Hayes said Friday that detectives still are working through what he called “viable information” and continue to uncover new details.
Just last month, Omaha Detective Doug Herout contacted Bill Hunter with a list of names, asking if he recognized any of them, Hunter told The World-Herald.
Hunter said that none of the names were familiar to him. None were former Creighton University students or work colleagues.
Bill and Claire Hunter are longtime faculty members at Creighton University Medical Center. He is in the pathology department; she works in the cardiology department.
Tommy was the youngest of their four sons and the only one still living at home. Claire Hunter was in Hawaii at a medical school conference when her husband discovered the two bodies after he returned home from campus around 5:50 p.m.
Days after Herout's contact, Kanger paid a visit to the house on a Saturday, Bill Hunter said. Kanger re-examined the house to get a better visual understanding of the crime scene and stayed about 30 minutes to talk.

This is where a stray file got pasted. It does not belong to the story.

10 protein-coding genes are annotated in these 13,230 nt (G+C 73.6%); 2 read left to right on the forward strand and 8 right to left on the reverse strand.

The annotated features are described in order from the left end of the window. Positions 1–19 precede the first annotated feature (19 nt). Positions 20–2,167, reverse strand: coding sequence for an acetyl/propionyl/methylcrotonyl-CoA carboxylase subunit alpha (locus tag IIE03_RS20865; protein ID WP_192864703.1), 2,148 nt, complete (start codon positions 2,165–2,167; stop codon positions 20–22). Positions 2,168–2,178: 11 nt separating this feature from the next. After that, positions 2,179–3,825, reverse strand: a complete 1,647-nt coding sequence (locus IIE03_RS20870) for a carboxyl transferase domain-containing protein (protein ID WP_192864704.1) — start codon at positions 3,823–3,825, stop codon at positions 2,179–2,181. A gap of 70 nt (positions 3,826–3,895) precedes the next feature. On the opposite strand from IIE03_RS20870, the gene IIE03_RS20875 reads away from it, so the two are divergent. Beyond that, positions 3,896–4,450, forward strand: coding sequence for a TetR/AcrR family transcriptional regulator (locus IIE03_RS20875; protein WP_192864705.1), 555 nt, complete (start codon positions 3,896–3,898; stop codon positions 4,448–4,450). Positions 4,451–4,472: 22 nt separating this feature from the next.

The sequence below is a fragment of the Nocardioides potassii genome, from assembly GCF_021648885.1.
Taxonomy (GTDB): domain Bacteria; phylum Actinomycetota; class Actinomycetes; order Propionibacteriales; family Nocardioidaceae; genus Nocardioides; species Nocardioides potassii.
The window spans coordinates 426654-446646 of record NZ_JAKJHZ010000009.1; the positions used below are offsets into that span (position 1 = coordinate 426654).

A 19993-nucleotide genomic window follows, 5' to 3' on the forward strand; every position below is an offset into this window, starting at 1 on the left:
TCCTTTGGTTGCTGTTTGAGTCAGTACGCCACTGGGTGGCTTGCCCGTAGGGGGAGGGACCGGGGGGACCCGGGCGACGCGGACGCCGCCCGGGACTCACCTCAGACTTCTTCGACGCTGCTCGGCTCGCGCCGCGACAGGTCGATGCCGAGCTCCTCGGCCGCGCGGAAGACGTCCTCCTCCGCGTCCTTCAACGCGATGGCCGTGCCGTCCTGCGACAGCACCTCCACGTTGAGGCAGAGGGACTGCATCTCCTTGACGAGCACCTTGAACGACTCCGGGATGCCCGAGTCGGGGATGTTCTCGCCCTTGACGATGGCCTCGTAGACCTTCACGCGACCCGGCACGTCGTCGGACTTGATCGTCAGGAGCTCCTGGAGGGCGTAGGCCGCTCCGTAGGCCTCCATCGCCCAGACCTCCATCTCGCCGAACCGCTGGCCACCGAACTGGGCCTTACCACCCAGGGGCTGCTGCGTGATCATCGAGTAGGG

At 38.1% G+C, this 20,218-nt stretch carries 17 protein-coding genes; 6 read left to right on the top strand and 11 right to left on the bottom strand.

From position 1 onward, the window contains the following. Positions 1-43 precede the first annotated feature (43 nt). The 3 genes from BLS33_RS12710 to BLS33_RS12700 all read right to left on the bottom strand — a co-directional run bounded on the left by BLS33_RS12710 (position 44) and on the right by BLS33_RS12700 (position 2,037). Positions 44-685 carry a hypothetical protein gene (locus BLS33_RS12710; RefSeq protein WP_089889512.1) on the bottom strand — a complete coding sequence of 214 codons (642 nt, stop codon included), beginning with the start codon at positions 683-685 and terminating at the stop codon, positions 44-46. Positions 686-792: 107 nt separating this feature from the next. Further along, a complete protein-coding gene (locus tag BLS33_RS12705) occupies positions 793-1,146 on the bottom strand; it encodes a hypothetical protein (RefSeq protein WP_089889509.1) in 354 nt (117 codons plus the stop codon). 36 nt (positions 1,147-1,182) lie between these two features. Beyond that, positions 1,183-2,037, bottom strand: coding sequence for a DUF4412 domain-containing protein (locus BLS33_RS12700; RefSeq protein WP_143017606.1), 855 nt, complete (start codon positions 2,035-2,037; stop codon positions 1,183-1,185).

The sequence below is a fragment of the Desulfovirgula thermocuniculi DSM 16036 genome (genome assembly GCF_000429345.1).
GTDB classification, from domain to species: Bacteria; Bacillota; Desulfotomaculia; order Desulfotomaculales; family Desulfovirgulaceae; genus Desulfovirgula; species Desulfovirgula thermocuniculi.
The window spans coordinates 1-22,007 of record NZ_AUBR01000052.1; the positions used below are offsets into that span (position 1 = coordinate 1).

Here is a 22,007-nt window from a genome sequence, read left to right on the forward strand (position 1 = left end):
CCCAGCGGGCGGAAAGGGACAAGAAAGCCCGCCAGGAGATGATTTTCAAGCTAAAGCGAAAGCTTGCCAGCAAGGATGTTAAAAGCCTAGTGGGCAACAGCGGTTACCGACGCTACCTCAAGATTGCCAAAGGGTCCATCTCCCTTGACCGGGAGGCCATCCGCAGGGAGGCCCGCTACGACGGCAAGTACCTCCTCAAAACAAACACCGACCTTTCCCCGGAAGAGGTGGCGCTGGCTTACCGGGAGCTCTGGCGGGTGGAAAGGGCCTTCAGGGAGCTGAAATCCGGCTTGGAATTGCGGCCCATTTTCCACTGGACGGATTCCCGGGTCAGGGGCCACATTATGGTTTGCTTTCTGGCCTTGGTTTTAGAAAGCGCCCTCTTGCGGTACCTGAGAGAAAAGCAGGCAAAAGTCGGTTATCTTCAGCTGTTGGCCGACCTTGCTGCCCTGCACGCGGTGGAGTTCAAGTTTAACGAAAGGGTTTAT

Hunter said he's impressed with Kanger's dedication and perseverance.
Sherman's mother, Joanne Banks, 81, said she has lost hope that her daughter's death will be solved. Sherman ran her own cleaning business. She cleaned the Hunters' house about once a week.
Sherman visited her mother daily in Bellevue. She often brought freshly cut flowers and homegrown vegetables from her Benson neighborhood garden. Sherman was the oldest of four siblings and three stepbrothers and sisters. She divorced many years ago, and had two adult children.
“Shirlee was a generous person,” Banks said. “To go out and kill her and the little boy. ... It's so hard to think anybody would do something like that.”
Omaha private investigator Tom Gorgen said he has worked off and on for the Sherman family on the case. The former Omaha police detective sergeant said he's looking into various people who interacted with the Hunters at Creighton.